ALL I WANT FOR CHRISTMAS
Some super boys and girls waited patiently for a visit from the Bray People in their classroom recently.
It was just a few days before their play and, with excitement building, the junior infant pupils very kindly agreed to tell us all about a few things to do with Christmas time.
Of course, everyone in the class was an authority on all things to do with Santa, and a few of them even met him in recent weeks.
‘He lives in the North Pole,’ said one little girl, who was one of the lucky ones to have met the big man.
‘He has a big beard and I asked him if he had reindeers,’ she said.
‘He said they have red noses and he said “ho ho ho.”’
She has very modest tastes and told us that she simply asked Santa for a teddy, which he said he would be very happy to bring her as she is almost certainly on the good list.
A boy in the class said that Santa’s reindeer fly all over the world to help him bring presents to every girl and boy on earth.
We wondered how on earth he gets in to your house.
‘He goes down the chimney,’ said the boy. ‘But what if he doesn’t have a chimney?’
‘Well… he just will not really give the
MY UNCLE GOT COAL FROM SANTA ONCE. HE DIDN’T DO ALL OF HIS HOMEWORK AND HE WAS BOLD FOR GRANNY AND GRANDDAD
This sparked quite the debate at St Brigid’s. We reckoned he might come in through the keyhole if there isn’t a chimney, but the boys and girls had quite a few ideas.
One little voice called out that Santa steals the key to your house, but we all agreed that he’s probably not all that bold.
Another child thought that he might have every key in the world and can open every door.
Another said that he ‘magics’ a chimney if he needs one.
In the end, we agreed that one way or another he is definitely magic and will be able to get in to deliver presents.
We asked the boys and girls what they think is the most important thing about Christmas. ‘It’s baby Jesus’ birthday,’ answered a girl. ‘He’s Mary and Joseph’s son and that’s why we have Christmas.’
She added that she says prayers to baby Jesus and learns all about him in school.
Her classmate added that another important thing about Christmas is that Santa brings presents.
‘He’s bringing me a 3DS with Mario,’ she said.
This child had been lucky enough to meet Santa in person and went all the way
to Dublin with her mum to do so.
On the visit, she got the excellent news from Santa that she is on the good list.
‘Santa sees if boys and girls are good,’ said another young lady, who said that she is on her best behaviour and will go to bed early on Christmas Eve as he will be watching.
One little boy has a brother who is 17 with whom he will spend the day. ‘And my granddad’s coming down and he’s 83,’ he told us. We asked a girl how many people were in her family. She didn’t know straight away but figured out that with her, one brother, one sister and her mum and dad, that’s five. ‘My uncle got coal from Santa once,’ she announced, once we’d finished with the maths.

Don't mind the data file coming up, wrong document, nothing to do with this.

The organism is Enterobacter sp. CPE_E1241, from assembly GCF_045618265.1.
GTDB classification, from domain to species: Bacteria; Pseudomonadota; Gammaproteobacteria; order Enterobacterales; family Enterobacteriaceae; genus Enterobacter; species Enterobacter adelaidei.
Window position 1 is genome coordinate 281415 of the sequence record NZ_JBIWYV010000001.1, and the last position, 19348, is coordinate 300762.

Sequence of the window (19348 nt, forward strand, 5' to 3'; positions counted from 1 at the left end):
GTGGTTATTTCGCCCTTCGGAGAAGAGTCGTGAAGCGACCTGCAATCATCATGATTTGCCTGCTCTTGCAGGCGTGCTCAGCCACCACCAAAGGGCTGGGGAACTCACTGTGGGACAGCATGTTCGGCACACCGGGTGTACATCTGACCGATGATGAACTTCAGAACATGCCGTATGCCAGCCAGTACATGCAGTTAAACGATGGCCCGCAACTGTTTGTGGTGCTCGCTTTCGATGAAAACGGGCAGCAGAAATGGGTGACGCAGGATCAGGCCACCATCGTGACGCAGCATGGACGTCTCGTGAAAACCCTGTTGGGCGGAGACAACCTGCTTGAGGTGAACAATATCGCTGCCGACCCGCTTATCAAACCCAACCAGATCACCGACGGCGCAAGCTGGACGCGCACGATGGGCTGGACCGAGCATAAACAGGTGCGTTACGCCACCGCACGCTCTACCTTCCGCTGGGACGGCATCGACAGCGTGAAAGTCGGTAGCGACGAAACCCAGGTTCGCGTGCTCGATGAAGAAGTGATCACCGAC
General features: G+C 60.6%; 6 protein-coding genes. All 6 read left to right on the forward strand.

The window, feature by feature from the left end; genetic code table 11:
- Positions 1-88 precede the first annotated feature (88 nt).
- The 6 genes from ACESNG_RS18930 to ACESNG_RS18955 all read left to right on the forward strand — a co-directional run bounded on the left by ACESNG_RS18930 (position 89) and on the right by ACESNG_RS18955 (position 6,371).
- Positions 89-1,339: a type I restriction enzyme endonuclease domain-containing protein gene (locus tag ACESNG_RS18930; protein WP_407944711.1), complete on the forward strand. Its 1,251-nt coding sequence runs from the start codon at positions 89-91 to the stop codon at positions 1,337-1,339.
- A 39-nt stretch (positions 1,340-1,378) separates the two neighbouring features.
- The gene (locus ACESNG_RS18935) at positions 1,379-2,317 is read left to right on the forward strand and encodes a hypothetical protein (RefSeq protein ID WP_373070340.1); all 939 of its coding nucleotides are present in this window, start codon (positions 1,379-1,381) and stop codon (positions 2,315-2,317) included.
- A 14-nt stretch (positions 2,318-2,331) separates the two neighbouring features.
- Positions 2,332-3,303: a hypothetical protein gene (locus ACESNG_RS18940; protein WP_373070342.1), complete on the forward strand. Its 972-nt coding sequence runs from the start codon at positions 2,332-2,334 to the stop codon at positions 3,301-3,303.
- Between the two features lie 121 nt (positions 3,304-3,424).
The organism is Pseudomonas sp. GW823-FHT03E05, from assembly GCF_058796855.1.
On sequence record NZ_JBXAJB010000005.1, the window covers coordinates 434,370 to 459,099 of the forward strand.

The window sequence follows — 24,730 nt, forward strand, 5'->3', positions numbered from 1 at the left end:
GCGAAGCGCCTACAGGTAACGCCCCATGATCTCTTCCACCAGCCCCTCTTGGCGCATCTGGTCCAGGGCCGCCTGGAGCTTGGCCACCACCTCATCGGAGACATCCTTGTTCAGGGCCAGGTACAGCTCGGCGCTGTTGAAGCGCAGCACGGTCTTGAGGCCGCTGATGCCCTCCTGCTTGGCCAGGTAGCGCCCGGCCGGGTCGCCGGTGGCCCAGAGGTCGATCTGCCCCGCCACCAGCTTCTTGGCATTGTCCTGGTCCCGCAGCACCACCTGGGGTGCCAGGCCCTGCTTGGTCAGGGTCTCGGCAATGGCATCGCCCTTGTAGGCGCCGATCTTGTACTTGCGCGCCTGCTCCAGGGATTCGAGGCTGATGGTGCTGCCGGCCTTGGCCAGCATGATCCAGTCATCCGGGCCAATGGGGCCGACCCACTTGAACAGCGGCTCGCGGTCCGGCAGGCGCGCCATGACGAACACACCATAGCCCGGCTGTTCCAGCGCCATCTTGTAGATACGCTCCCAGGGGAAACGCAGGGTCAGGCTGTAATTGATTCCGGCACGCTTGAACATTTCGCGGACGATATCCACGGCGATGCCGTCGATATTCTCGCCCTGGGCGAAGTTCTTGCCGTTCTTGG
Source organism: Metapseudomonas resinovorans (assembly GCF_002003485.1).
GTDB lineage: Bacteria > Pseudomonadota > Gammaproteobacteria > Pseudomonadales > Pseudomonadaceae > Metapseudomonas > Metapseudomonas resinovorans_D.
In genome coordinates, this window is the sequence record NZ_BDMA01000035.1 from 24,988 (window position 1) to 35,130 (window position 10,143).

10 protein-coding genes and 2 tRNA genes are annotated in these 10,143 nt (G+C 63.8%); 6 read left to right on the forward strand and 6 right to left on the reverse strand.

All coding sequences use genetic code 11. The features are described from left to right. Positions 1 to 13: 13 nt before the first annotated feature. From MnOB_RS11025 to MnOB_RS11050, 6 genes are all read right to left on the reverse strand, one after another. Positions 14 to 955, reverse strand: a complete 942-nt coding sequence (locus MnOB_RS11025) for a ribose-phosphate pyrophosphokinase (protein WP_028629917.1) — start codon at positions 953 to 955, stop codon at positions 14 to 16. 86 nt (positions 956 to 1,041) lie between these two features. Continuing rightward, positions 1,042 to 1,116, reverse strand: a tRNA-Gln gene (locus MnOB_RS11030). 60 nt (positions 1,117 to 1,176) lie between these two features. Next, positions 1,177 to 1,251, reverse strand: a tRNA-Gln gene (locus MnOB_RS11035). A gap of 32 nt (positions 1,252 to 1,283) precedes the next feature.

‘He didn’t do all of his homework and he was bold for granny and granddad.’
She agreed that he’s still very upset about the coal incident after all these years and it’s probably a good idea to do what you’re told and do all your homework.
The play was just around the corner and the children were taking the matter very seriously.
‘We sing some songs and we say our lines,’ explained one of the boys.
Part of his job in the production was to welcome the audience to the Christmas play.
One of the girls said her line beautifully, and it was: ‘ they made a big choir.’
The children all answered with a resounding ‘yes!’ when asked if they were looking forward to wearing the costumes, which would be made at school.
‘We don’t know what it’s called,’ said someone in the class, however another child knew, and said that the play was called ‘ The Present for the Baby.’
Christmas movies are on television and at home at this time of year. One of the girls said that The Grinch is her favourite. ‘ The Grinch was stealing Christmas but it didn’t happen in the end.’ ‘He turns nice in the end,’ added her friend. Everyone thought it was nice for a film to have a happy ending. We wondered if everyone had put up their Christmas decorations, and nearly everyone said they haven’t.
‘I haven’t,’ said one lone boy, who explained it was too early. ‘But I do have my lights up. But they’re just in a box and I buyed them.’
With that the floodgates opened, and another girl admitted that it was too early for decorations in her house.
While he had no opinion one way or another on decorations, one of the children wanted to mention that his favourite seasonal film is Charlie and the Chocolate Factory, often on TV on Christmas day.
‘I watch Charlie and the Chocolate Factory because there’s chocolate in it and I love chocolate,’ he said. ‘But someone in Charlie and the chocolate factory stuffed their mouth with chocolate.’
‘A Christmas with Santa Buddies,’ is a show which another girl said is her favourite.
‘All of the dogs in the whole wide world go to Santa,’ she explained.
Another child said that Scrooge is her personal favourite, ‘ because he turns nice in the end.’
The children behaved extremely well during our visit and the Bray People has let Santa know that everyone at St Brigids should certainly be on his good list.
They sent us off with a big ‘Merry Christmas and a wave’ after so kindly answering all of our questions.